tumblr youtube spotify email website pinterest googleplus
Jun 18, 2010
Share Tweet 0 Comments

Gorillaz was never the easiest musical act to understand. First, they’re musicians trying to pass themselves as cartoon characters, which, if we may say so, aren't exactly the cutest kind! [firstpara]More substantially, they’re music isn’t exactly accessible. Are they hip-hop? Are they rock? Are they electronic?

That said, their latest offering, Plastic Beach is awesome. For the uninitiated, this may as well be your gate-way Gorillaz record. It’s accessible, peppered with moments of catchiness, laden with melodious hooks.

Many long-time fans and critics say it doesn't hold a candle to their debut record. But we beg to differ: In Plastic Beach, Gorillaz has finally gotten down pat the post-modern trickery that they’ve has been trying to do all these years.

It is the most planchado of the three Gorillaz outings, sans sequential stitches, evidence of struggles at putting highfaluting ideas (and aural textures!) together, or any marks of effort from the musicians behind the cartoon characters.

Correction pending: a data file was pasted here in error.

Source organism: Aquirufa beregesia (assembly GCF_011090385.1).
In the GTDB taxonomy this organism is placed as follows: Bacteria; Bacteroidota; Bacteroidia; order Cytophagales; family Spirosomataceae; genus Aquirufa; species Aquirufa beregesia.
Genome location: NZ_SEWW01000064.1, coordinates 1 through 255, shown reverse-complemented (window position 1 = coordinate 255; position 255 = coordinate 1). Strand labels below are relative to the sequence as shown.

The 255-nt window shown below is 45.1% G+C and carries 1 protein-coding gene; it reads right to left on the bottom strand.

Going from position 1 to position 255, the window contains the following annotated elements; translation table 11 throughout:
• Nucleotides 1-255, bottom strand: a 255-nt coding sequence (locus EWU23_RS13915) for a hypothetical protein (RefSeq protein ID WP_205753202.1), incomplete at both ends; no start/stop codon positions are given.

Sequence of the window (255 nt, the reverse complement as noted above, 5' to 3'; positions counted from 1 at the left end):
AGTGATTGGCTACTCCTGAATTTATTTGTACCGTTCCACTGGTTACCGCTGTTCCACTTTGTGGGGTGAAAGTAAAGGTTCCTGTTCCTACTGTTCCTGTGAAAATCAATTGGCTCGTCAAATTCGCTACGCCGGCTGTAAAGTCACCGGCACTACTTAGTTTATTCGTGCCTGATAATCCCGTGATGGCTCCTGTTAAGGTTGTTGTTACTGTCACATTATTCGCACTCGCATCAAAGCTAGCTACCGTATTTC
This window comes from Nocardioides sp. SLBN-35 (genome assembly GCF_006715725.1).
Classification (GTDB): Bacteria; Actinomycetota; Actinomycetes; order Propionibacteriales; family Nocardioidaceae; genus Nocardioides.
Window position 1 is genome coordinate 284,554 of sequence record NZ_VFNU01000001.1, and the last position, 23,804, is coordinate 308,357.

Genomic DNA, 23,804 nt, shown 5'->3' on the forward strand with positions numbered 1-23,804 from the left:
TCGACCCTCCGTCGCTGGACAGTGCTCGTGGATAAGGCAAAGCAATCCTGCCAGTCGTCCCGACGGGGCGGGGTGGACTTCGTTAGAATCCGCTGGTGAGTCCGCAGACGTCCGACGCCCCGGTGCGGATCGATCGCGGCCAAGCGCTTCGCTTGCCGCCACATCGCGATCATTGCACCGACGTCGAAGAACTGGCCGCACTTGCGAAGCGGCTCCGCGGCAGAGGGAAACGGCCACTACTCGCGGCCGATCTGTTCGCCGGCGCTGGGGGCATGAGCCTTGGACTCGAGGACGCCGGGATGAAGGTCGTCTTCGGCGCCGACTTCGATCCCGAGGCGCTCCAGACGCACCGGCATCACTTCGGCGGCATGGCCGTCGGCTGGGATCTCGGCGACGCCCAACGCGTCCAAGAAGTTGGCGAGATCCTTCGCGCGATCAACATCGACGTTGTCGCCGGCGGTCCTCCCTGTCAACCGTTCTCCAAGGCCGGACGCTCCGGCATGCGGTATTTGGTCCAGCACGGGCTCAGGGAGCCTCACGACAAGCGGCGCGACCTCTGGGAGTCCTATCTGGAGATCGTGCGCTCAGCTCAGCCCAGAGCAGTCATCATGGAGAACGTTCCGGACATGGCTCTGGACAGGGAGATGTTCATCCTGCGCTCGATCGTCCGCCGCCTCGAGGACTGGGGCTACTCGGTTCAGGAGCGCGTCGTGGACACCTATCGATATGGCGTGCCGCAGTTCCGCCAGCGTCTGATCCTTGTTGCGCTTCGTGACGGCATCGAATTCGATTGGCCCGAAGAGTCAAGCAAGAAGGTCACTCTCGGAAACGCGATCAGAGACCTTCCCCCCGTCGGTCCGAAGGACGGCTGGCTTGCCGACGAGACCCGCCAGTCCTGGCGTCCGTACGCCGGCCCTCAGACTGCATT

Especially on your first few spins, there is always something new to notice and to like about Plastic Beach. A new element, an exquisite insert, another potential favorite song, a collab out to make you scream like a girl.

For us? Why, hands down the one with Lou Reed, lead single “Some Kind of Nature,” which is track nine of 16 numbers. But that’s getting ahead of the story.

Plastic Beach opens with an orchestral intro lazily titled “Orchestral Intro” that breaks into the suavely hip-hop collab with Snoop Dogg, “Welcome to the World of the Plastic Beach.” It is very low-key number, but dang those beats beg for a little swagger.

“White Flag” follows and immediately, it will remind you of  King Ralph or some other funny royal reference—orchestra fly right after a smooth flute solo.Then its true colors show: the song breaks into a minimalist gangsta tune.

The first true gem of the record is track four, “Rhinestone Eyes.” This is the first song on the record without collaboration. Damon Albarn raps lethargically, with minimal but interesting, animated instrumentation in the background.

It is the contrast between Albarn’s lethargy and the strangely animated background that disables you to hear the song build into a thicker, better whole. But when everything comes together—at about the 50th-second marker—a super synth hook comes right away, striking the listener from nowhere.

Next: Mos Def, Little Dragon, and Lou Reed